The Vitals:
the spot: Pepperfire Hot Chicken 1000 Gallatin Ave Nashville, TN 37206
the eats: Tender Royale: deep fried grilled cheese sandwich topped with three Nashville Hot Chicken tenders
the bucks: $11.99
the full nelson: the legendary hot chicken is indeed worth the hype

Nashville Hot Chicken has become a nationwide phenomenon with restaurants slinging the spicy chicken as far east as Atlanta all the way to LA. Despite its grand unveiling at the legendary Prince’s of Nashville sometime in the 1930s, it seems in the last few years many more players have entered the hot chicken game. Pepperfire is indeed one of them and much like the cultish following that Hot Chicken draws, Chef Issac Beard also became obsessed with the spicy bird. In this age of food specialization and comfort food being elevated above haute cuisine, the whole hot chicken craze does make sense. And though I am a far cry from the hot head I once was back in my 20s, the pain is worth it. Aside from chicken fried just to the point of doneness, marinating the bird is key and Pepperfire complies with a spice loaded brine. But this isn’t just a plate of Hot Chicken my friends, this is also a deep fried grilled cheese sandwich as well. I have to say I walked out of Pepperfire, heck, Nashville feeling a little heavier. I suppose Music City wouldn’t have it any other way. For $12, you definitely get your calories worth of Cheap Eats + a true Nashville Hot Chicken local favorite.

And that is Music City folks! Much like my new home base of Austin Texas, Nashville is growing leaps and bounds and the food scene is growing with it. Honestly, I really do want to go back soon and taste just a little bit more of Music City. And who knows, maybe I’ll channel my inner 20 year old and go buck wild on some super spicy Nashville Hot Chicken and maybe some more Edley’s. This time I’ll bring plenty of napkins. And some tums.

Until next time cheap eaters  . . .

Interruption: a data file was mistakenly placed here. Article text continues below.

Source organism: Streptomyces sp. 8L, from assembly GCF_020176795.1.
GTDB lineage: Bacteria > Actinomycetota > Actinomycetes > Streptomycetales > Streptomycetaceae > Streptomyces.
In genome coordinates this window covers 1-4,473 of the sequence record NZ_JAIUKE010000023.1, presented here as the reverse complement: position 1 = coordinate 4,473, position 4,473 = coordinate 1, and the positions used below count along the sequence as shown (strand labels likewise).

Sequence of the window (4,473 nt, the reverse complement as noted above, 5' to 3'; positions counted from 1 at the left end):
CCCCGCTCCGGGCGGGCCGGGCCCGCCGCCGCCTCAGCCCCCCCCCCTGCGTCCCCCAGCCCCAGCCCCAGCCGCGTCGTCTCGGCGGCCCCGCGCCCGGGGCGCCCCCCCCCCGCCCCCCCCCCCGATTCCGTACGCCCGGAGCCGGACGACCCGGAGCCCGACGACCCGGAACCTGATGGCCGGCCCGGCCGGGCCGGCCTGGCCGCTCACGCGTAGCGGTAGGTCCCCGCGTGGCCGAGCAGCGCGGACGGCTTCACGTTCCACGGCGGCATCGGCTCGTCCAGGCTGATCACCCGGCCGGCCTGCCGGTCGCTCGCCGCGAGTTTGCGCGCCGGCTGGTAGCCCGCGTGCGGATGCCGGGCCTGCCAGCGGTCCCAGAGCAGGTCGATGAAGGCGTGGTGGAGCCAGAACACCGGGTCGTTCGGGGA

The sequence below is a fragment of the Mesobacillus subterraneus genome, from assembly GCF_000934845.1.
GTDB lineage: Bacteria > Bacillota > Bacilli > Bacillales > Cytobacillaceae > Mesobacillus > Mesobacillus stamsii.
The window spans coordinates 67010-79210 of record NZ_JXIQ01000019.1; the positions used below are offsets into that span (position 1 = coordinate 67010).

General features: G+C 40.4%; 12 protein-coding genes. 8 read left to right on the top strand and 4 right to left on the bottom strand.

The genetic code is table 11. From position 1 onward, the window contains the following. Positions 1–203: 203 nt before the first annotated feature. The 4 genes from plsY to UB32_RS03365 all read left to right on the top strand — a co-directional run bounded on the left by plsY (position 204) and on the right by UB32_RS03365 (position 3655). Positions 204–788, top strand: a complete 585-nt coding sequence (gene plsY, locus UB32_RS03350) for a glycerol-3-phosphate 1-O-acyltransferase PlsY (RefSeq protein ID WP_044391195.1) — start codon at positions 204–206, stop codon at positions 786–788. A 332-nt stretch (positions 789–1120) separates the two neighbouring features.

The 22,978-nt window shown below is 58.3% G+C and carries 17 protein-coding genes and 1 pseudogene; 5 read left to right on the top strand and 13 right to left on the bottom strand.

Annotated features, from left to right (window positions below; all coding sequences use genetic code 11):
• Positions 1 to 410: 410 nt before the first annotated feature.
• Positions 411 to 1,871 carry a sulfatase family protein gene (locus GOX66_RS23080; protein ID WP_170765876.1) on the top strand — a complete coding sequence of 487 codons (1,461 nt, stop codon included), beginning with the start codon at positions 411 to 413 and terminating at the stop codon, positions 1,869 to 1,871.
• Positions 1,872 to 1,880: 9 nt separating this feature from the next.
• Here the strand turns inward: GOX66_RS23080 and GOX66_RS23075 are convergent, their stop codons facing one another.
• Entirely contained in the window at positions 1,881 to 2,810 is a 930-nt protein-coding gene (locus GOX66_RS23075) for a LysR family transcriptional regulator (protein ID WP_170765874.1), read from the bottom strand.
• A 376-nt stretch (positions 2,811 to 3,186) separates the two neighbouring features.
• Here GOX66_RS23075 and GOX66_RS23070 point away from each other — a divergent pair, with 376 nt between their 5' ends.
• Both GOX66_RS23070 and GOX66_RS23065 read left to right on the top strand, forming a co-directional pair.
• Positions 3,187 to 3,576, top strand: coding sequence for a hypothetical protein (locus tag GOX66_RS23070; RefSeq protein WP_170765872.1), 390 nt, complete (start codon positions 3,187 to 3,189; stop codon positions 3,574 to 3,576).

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3 responses to “Nashville in Requiem”

  1. John says:

    Please refrain from praising Edley’s bbq unless your sure you were being fair. It’s possible you were feeling generous. It’s possible you’re not familiar with good southern barbecue and noticed all the cute women that bafflingly crowd the booths at Edley’s. Let’s be clear: Aside from meat and threes, Nashville is not a great food destination. Basking in cash infusions from displaced affluent Rust Belt families seeking to resettle in more pleasant climes and enjoying the riches that come from a economically astonishing number of visiting bridal parties, Nashville is red hot right now. Even my friends from Manhattan are seemingly always putting together the itemerary for their next visit. Per capita, it’s the number one move city east of the missippipi for couples in their 20’s. And, with all this attention, there are some predictable results. The food scene has become astonishingly over hyped. Especially to those of us who grew up there but are also somewhat well-traveled. Our best barbecue joints are imported. Our French, Italian, Chinese, Vietnamese, and Spanish restaurants are … there at least. I guess. Bless their heart. Honestly, there was better French in the 1970s and 80s. Maybe the issue is one of clientele. Who’s moving to Nashville? While a small food scene in the past, the city had for 150 years held a well -known threshold of Nashville families that were from here (and who’s kids raise their families here and so on) which sustained a couple astonishingly good wine shops and a held more than a few Frenchmen in the restaurant business. An unsurprising phenomenon of the only south. But that was then. Some things have gone up. Others down. Let’s be clear, even a supremely overrated food scene like DC clobbers Nashville in every respect. (Except for BBQ, and only because of one Nashville icon, Martins). Birmingham has better Chinese. Delaware has better Italian. Missouri has better German. Louisiana has better French. Alabama Memphis and South Carolina definitely have better barbecue.

    Above all, Nashville food is defined by hype. And often with the wink and nod of local business interests who either don’t know the difference or don’t care. Hard to complain when thousands of people show up on your doorstep every day with smiles on their faces marveling at how wonderful everything is and how nice people are and how great the city is. They’re on vacation of course, either from their struggling home cities up north, or actually on vacation. Either way it’s hard to argue with happy people. Even if they think Edley’s barbecue was worth writing about. Best regards

    • blackbookali says:

      Great points for sure. Certainly in the context of Cheap Eats, places carry more weight than say a round up of the best BBQ places in America. The hype machine is what it is but it does allow for an influx of consumer spending and the possibility of up and coming food scenes to take back what was swallowed up by chain restaurants.

  2. […] Hot Chicken ain't just a Nashville thing anymore. Take it from a guy who has been to Nashville and done the deed, you can now find spicy as Hell fried chicken in Austin, Chicago, NYC and most certainly Los […]